In the fourth and final part of our series of posts from our Cancer Campaigns Ambassadors, Laura Ashurst shares her personal story. In it, she tells us why she campaigns for the Government to make effective drugs available for all cancer patients who need them – including drugs targeted to patients’ tumours.
I found a lump in my right breast in August 2001. My baby son Jack was five months old and my daughter Megan was three and a half. I quickly made an appointment with my GP, but I really didn’t think it was anything to worry about.
Due to my age, my GP also thought it was likely to be a benign lump, but she referred me anyway to have it properly investigated.
Three weeks later, at the grand old age of 34, I was diagnosed with breast cancer. My husband and I were shocked; there was no history of breast cancer in my family and it was a disease that occurred in older women – or so I thought.
I had surgery – a lumpectomy – then a course of radiotherapy followed by a five year course of tamoxifen. This is a type of hormone therapy that’s targeted to a molecule produced in large amounts by types of breast cancer cell. Cancer Research UK scientists helped prove the effectiveness of tamoxifen through clinical trials and the drug has helped save hundreds of thousands of lives.
But unfortunately, this wouldn’t be the end of my breast cancer journey.
I didn’t think twice
Three years later, the cancer came back in the same breast, and this time I was offered a mastectomy. My children were 3 and 7 by this point – so I didn’t think twice.
And of course, surgery can play a vital role in curing patients, so we need to make sure everyone who needs it gets offered it – something my fellow Ambassador Rosa wrote about previously, and something we know doesn’t always happen.
I also chose to have my breast reconstructed.
It took me about three months to recover following surgery, and I continued to be well for the next three years.
Life took on a different meaning
Being diagnosed with breast cancer twice by the age of 37 was challenging, but life took on a different meaning when I was diagnosed for a third time in December 2007 aged 40.
When my oncologist told me I had secondary breast cancer, I had no idea what that meant. I very quickly learned that my breast cancer had spread to other areas in my body and was no longer curable.
My husband and I were devastated, but were determined to face the diagnosis head on. I started chemotherapy one week before Christmas.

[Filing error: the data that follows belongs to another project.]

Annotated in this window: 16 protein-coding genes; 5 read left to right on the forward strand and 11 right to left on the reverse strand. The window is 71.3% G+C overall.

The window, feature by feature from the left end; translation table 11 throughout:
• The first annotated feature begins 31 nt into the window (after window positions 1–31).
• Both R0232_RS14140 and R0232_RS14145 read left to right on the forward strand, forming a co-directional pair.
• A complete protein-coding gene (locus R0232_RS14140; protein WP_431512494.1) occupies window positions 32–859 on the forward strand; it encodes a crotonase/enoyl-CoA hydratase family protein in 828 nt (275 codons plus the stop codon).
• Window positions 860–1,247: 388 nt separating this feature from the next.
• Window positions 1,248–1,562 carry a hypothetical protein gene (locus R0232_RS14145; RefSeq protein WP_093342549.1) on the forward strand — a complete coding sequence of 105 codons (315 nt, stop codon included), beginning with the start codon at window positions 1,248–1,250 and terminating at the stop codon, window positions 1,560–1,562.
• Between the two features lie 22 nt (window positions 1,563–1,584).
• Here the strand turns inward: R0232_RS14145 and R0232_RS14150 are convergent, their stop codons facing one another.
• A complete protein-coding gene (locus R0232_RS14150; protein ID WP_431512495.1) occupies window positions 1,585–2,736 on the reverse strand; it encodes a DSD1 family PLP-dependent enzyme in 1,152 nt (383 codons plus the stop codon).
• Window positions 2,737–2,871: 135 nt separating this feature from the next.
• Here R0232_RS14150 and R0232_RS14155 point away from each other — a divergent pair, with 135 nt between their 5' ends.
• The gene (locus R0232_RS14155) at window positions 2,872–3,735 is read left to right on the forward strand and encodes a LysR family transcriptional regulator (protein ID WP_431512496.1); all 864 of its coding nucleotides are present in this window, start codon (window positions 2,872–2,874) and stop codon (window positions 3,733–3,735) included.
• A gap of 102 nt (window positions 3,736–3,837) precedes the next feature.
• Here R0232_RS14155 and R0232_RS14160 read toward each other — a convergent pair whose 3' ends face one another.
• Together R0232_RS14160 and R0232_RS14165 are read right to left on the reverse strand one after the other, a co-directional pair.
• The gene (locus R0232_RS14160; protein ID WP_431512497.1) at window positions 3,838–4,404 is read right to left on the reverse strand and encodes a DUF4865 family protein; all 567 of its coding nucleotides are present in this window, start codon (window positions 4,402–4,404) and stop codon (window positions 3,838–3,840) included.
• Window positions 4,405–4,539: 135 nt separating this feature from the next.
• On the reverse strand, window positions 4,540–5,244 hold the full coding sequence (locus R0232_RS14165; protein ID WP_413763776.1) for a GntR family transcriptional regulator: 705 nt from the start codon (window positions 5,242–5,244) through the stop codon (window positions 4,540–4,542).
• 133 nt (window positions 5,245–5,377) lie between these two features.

And I’m still here seven years later.
Living with secondary breast cancer has been challenging, but it has also brought wonderful experiences into my life. Becoming a Cancer Research UK Ambassador in 2011 is up there on my list of achievements.
I’ve visited Parliament several times to talk to MPs about what’s important for people with cancer, or for those who may be diagnosed in the future.
The most recent event saw more than 100 Ambassadors descending on Westminster to launch the Cancer Research UK General Election campaign. And, along with two other Ambassadors, I spoke to the Leader of the Opposition: Ed Miliband MP.
We talked about the importance of diagnosing cancer earlier, and how the next Government must be committed to improving cancer survival. Without access to the treatments I’ve had, I might not have been there to have this conversation.
I’m an ordinary person living with the disease
My experience of breast cancer has taught me that the ‘one size fits all’ approach to treating this disease is history. Just as the experience of cancer is personal to each patient, the way doctors now treat the disease is becoming ever more personalised. And, as is the case for me, cancer can become something you live with for many years.
But this means that we need an NHS that can cope with the change. An NHS where health professionals are properly supported to be able to access diagnostic tests for their patients, so the best targeted treatment can be offered.
Cancer Research UK’s Cross Cancer Out campaign is tackling this by calling on the next Government to ensure that all patients who need them are offered innovative radiotherapy, surgery and effective cancer drugs, including drugs targeted to patients’ tumours.
I’m not a cancer expert. I‘m an ordinary person living with the disease. But my personal experience has taught me that cancer is very individual and, in the case of breast cancer, comes in many different types. To be able to access drugs that effectively target your ‘unique’ tumours has to be the way forward.
My hope is that I see the day where truly personalised treatment is available for all, and I know that Cancer Research UK is committed to making that dream become a reality. In a small way, I’m playing a part in the fight to beat cancer sooner.
Laura is a Cancer Research UK Campaigns Ambassador
- Read more about our calls for the General Election
- To join Laura and support our call for equal access to effective cancer drugs visit our Cross Cancer Out pages
Read the other posts from this series:
- Clive’s story about the importance of early diagnosis
- Elizabeth’s story about radiotherapy
- Rosa’s story about surgery
And watch this video showing how the public are supporting our campaign to Cross Cancer Out: